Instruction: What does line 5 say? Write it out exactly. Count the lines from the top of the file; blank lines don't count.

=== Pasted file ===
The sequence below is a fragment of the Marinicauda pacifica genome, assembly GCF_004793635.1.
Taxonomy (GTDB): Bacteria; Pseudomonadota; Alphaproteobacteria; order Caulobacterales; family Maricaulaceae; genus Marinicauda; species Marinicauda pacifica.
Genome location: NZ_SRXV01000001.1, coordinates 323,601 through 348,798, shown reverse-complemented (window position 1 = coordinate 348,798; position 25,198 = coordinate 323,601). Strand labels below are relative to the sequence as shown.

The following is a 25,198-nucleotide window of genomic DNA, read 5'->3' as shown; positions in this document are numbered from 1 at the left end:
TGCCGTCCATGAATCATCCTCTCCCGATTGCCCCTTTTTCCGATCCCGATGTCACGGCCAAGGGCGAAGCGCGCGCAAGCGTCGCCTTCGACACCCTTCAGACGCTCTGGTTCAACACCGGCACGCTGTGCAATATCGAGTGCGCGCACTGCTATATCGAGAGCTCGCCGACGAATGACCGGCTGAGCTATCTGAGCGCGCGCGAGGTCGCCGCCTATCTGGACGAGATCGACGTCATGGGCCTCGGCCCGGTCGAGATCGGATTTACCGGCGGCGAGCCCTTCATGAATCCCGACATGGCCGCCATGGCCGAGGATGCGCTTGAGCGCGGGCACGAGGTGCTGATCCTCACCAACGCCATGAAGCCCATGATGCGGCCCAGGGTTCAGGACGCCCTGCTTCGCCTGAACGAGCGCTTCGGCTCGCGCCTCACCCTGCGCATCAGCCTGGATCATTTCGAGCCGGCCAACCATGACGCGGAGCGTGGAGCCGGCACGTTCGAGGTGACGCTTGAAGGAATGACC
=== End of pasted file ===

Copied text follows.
TGCCGTCCATGAATCATCCTCTCCCGATTGCCCCTTTTTCCGATCCCGATGTCACGGCCAAGGGCGAAGCGCGCGCAAGCGTCGCCTTCGACACCCTTCAGACGCTCTGGTTCAACACCGGCACGCTGTGCAATATCGAGTGCGCGCACTGCTATATCGAGAGCTCGCCGACGAATGACCGGCTGAGCTATCTGAGCGCGCGCGAGGTCGCCGCCTATCTGGACGAGATCGACGTCATGGGCCTCGGCCCGGTCGAGATCGGATTTACCGGCGGCGAGCCCTTCATGAATCCCGACATGGCCGCCATGGCCGAGGATGCGCTTGAGCGCGGGCACGAGGTGCTGATCCTCACCAACGCCATGAAGCCCATGATGCGGCCCAGGGTTCAGGACGCCCTGCTTCGCCTGAACGAGCGCTTCGGCTCGCGCCTCACCCTGCGCATCAGCCTGGATCATTTCGAGCCGGCCAACCATGACGCGGAGCGTGGAGCCGGCACGTTCGAGGTGACGCTTGAAGGAATGACC